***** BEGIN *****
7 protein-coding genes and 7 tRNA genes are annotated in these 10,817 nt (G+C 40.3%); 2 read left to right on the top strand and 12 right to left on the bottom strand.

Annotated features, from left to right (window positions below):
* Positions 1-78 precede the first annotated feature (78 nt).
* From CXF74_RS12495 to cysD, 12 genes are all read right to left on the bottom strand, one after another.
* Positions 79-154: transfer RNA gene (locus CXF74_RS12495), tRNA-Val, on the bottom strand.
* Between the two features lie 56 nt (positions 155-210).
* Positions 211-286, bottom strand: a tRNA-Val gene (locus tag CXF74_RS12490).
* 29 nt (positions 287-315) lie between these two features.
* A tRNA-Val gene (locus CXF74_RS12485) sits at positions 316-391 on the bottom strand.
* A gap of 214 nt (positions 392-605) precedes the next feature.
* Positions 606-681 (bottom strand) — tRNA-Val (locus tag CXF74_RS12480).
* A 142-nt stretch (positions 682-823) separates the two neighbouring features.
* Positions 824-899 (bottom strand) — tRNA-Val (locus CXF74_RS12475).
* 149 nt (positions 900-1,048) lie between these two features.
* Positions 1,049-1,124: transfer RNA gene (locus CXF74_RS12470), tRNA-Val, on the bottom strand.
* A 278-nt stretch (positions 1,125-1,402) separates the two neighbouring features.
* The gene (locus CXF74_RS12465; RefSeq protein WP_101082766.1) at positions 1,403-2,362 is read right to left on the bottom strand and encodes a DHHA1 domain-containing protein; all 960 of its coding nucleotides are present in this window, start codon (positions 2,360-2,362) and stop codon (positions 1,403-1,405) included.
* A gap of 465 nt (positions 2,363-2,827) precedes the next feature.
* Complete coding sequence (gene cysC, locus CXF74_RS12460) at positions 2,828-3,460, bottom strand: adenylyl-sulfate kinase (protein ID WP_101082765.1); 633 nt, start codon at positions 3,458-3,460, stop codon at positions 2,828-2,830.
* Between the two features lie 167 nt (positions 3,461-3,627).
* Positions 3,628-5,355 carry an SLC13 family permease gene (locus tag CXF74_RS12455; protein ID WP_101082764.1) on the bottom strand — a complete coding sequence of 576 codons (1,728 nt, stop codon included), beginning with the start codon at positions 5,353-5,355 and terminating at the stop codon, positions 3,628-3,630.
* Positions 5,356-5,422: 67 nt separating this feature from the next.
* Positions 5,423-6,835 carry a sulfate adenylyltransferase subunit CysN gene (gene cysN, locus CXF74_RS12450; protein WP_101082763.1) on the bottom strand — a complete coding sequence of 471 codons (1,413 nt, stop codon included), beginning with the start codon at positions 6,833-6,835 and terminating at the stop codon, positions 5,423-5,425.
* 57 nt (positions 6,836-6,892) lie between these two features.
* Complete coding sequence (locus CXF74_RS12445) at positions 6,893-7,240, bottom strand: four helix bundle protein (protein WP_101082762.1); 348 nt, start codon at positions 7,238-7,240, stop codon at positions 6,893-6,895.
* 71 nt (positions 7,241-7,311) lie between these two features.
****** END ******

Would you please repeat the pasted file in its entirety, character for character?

7 protein-coding genes and 7 tRNA genes are annotated in these 10,817 nt (G+C 40.3%); 2 read left to right on the top strand and 12 right to left on the bottom strand.

Annotated features, from left to right (window positions below):
* Positions 1-78 precede the first annotated feature (78 nt).
* From CXF74_RS12495 to cysD, 12 genes are all read right to left on the bottom strand, one after another.
* Positions 79-154: transfer RNA gene (locus CXF74_RS12495), tRNA-Val, on the bottom strand.
* Between the two features lie 56 nt (positions 155-210).
* Positions 211-286, bottom strand: a tRNA-Val gene (locus tag CXF74_RS12490).
* 29 nt (positions 287-315) lie between these two features.
* A tRNA-Val gene (locus CXF74_RS12485) sits at positions 316-391 on the bottom strand.
* A gap of 214 nt (positions 392-605) precedes the next feature.
* Positions 606-681 (bottom strand) — tRNA-Val (locus tag CXF74_RS12480).
* A 142-nt stretch (positions 682-823) separates the two neighbouring features.
* Positions 824-899 (bottom strand) — tRNA-Val (locus CXF74_RS12475).
* 149 nt (positions 900-1,048) lie between these two features.
* Positions 1,049-1,124: transfer RNA gene (locus CXF74_RS12470), tRNA-Val, on the bottom strand.
* A 278-nt stretch (positions 1,125-1,402) separates the two neighbouring features.
* The gene (locus CXF74_RS12465; RefSeq protein WP_101082766.1) at positions 1,403-2,362 is read right to left on the bottom strand and encodes a DHHA1 domain-containing protein; all 960 of its coding nucleotides are present in this window, start codon (positions 2,360-2,362) and stop codon (positions 1,403-1,405) included.
* A gap of 465 nt (positions 2,363-2,827) precedes the next feature.
* Complete coding sequence (gene cysC, locus CXF74_RS12460) at positions 2,828-3,460, bottom strand: adenylyl-sulfate kinase (protein ID WP_101082765.1); 633 nt, start codon at positions 3,458-3,460, stop codon at positions 2,828-2,830.
* Between the two features lie 167 nt (positions 3,461-3,627).
* Positions 3,628-5,355 carry an SLC13 family permease gene (locus tag CXF74_RS12455; protein ID WP_101082764.1) on the bottom strand — a complete coding sequence of 576 codons (1,728 nt, stop codon included), beginning with the start codon at positions 5,353-5,355 and terminating at the stop codon, positions 3,628-3,630.
* Positions 5,356-5,422: 67 nt separating this feature from the next.
* Positions 5,423-6,835 carry a sulfate adenylyltransferase subunit CysN gene (gene cysN, locus CXF74_RS12450; protein WP_101082763.1) on the bottom strand — a complete coding sequence of 471 codons (1,413 nt, stop codon included), beginning with the start codon at positions 6,833-6,835 and terminating at the stop codon, positions 5,423-5,425.
* 57 nt (positions 6,836-6,892) lie between these two features.
* Complete coding sequence (locus CXF74_RS12445) at positions 6,893-7,240, bottom strand: four helix bundle protein (protein WP_101082762.1); 348 nt, start codon at positions 7,238-7,240, stop codon at positions 6,893-6,895.
* 71 nt (positions 7,241-7,311) lie between these two features.